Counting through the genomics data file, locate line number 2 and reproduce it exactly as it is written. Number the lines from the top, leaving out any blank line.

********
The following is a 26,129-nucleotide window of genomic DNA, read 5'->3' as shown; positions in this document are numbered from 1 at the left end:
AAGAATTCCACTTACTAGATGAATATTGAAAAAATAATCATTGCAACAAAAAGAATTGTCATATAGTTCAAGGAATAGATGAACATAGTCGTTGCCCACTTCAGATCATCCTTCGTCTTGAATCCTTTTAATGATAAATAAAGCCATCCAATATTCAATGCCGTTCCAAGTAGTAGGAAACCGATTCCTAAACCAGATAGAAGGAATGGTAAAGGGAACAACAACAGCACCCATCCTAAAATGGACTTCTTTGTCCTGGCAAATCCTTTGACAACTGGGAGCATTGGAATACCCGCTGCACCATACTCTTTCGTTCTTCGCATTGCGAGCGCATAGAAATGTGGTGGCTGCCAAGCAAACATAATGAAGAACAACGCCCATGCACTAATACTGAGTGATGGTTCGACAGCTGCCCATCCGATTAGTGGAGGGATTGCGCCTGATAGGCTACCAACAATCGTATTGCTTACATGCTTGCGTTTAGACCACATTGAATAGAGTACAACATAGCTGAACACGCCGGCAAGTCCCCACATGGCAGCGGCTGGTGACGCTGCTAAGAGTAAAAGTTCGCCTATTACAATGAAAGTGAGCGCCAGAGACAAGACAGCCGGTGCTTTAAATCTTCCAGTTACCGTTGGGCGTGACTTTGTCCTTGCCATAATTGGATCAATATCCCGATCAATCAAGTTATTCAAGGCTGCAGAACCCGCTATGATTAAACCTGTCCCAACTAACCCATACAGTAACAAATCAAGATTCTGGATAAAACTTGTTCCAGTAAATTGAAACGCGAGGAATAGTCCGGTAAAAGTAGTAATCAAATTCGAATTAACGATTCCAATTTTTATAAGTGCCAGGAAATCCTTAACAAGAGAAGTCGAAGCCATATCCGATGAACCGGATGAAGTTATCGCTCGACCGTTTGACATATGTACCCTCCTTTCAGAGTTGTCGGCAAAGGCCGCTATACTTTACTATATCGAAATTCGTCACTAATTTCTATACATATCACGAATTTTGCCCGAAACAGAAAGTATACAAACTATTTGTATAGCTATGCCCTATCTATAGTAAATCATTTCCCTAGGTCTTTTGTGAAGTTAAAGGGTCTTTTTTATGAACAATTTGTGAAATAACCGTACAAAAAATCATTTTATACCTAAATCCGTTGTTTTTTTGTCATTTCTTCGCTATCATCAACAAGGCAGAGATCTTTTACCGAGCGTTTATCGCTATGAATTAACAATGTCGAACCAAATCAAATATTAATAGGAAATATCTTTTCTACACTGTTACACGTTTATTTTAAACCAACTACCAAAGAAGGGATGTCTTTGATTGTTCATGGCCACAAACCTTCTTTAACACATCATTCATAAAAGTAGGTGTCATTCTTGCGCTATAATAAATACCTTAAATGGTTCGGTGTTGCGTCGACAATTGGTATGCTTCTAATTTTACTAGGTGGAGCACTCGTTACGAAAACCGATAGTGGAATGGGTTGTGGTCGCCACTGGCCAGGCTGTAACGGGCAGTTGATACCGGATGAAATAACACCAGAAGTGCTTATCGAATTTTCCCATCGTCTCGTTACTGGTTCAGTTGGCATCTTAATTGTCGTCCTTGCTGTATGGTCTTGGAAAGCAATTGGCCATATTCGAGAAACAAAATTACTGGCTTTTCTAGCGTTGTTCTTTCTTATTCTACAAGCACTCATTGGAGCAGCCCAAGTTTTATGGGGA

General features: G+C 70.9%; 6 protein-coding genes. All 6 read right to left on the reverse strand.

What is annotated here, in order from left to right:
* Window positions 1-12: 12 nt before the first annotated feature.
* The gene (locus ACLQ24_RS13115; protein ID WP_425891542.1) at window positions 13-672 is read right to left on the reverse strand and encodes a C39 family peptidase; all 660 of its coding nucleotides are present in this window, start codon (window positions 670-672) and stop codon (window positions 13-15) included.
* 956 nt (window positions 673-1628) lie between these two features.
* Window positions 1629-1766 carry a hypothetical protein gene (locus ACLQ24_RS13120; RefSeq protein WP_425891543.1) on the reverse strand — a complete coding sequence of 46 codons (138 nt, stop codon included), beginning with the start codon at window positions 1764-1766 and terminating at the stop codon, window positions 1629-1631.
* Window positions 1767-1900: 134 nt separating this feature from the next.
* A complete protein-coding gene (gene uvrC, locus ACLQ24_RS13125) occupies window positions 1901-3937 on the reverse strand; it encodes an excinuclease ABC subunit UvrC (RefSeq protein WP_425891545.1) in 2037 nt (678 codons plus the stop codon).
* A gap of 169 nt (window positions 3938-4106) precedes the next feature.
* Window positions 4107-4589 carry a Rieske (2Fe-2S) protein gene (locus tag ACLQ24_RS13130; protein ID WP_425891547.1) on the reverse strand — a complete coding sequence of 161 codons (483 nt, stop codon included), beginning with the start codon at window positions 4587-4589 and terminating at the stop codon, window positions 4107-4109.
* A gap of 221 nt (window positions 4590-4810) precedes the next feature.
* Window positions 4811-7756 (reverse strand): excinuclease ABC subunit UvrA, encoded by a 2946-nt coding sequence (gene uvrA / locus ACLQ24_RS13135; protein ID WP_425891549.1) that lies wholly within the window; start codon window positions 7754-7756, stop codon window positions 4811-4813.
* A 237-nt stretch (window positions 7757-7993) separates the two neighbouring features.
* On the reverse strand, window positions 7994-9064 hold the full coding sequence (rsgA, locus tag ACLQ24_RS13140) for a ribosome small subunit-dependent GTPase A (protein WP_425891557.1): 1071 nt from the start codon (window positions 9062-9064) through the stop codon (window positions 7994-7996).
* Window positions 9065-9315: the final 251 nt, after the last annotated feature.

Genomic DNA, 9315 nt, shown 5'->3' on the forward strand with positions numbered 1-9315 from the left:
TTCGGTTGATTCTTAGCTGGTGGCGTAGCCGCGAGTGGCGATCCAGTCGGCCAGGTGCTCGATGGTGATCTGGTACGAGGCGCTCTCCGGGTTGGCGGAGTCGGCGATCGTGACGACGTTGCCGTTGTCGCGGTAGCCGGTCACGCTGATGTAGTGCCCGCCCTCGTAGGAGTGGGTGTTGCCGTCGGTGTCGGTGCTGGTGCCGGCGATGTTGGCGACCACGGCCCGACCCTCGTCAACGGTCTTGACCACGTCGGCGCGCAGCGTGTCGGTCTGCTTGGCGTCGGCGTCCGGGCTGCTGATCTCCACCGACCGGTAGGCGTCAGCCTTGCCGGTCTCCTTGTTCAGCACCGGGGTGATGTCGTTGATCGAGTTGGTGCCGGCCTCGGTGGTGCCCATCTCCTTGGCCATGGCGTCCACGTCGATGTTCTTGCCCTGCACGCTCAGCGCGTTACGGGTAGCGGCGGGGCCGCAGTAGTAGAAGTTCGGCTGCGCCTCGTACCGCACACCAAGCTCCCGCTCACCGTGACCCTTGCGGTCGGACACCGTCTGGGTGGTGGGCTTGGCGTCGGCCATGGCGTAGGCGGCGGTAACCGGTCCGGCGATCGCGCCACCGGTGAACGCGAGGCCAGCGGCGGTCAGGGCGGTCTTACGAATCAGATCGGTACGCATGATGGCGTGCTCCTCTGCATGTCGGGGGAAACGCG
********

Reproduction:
AAGAATTCCACTTACTAGATGAATATTGAAAAAATAATCATTGCAACAAAAAGAATTGTCATATAGTTCAAGGAATAGATGAACATAGTCGTTGCCCACTTCAGATCATCCTTCGTCTTGAATCCTTTTAATGATAAATAAAGCCATCCAATATTCAATGCCGTTCCAAGTAGTAGGAAACCGATTCCTAAACCAGATAGAAGGAATGGTAAAGGGAACAACAACAGCACCCATCCTAAAATGGACTTCTTTGTCCTGGCAAATCCTTTGACAACTGGGAGCATTGGAATACCCGCTGCACCATACTCTTTCGTTCTTCGCATTGCGAGCGCATAGAAATGTGGTGGCTGCCAAGCAAACATAATGAAGAACAACGCCCATGCACTAATACTGAGTGATGGTTCGACAGCTGCCCATCCGATTAGTGGAGGGATTGCGCCTGATAGGCTACCAACAATCGTATTGCTTACATGCTTGCGTTTAGACCACATTGAATAGAGTACAACATAGCTGAACACGCCGGCAAGTCCCCACATGGCAGCGGCTGGTGACGCTGCTAAGAGTAAAAGTTCGCCTATTACAATGAAAGTGAGCGCCAGAGACAAGACAGCCGGTGCTTTAAATCTTCCAGTTACCGTTGGGCGTGACTTTGTCCTTGCCATAATTGGATCAATATCCCGATCAATCAAGTTATTCAAGGCTGCAGAACCCGCTATGATTAAACCTGTCCCAACTAACCCATACAGTAACAAATCAAGATTCTGGATAAAACTTGTTCCAGTAAATTGAAACGCGAGGAATAGTCCGGTAAAAGTAGTAATCAAATTCGAATTAACGATTCCAATTTTTATAAGTGCCAGGAAATCCTTAACAAGAGAAGTCGAAGCCATATCCGATGAACCGGATGAAGTTATCGCTCGACCGTTTGACATATGTACCCTCCTTTCAGAGTTGTCGGCAAAGGCCGCTATACTTTACTATATCGAAATTCGTCACTAATTTCTATACATATCACGAATTTTGCCCGAAACAGAAAGTATACAAACTATTTGTATAGCTATGCCCTATCTATAGTAAATCATTTCCCTAGGTCTTTTGTGAAGTTAAAGGGTCTTTTTTATGAACAATTTGTGAAATAACCGTACAAAAAATCATTTTATACCTAAATCCGTTGTTTTTTTGTCATTTCTTCGCTATCATCAACAAGGCAGAGATCTTTTACCGAGCGTTTATCGCTATGAATTAACAATGTCGAACCAAATCAAATATTAATAGGAAATATCTTTTCTACACTGTTACACGTTTATTTTAAACCAACTACCAAAGAAGGGATGTCTTTGATTGTTCATGGCCACAAACCTTCTTTAACACATCATTCATAAAAGTAGGTGTCATTCTTGCGCTATAATAAATACCTTAAATGGTTCGGTGTTGCGTCGACAATTGGTATGCTTCTAATTTTACTAGGTGGAGCACTCGTTACGAAAACCGATAGTGGAATGGGTTGTGGTCGCCACTGGCCAGGCTGTAACGGGCAGTTGATACCGGATGAAATAACACCAGAAGTGCTTATCGAATTTTCCCATCGTCTCGTTACTGGTTCAGTTGGCATCTTAATTGTCGTCCTTGCTGTATGGTCTTGGAAAGCAATTGGCCATATTCGAGAAACAAAATTACTGGCTTTTCTAGCGTTGTTCTTTCTTATTCTACAAGCACTCATTGGAGCAGCCCAAGTTTTATGGGGA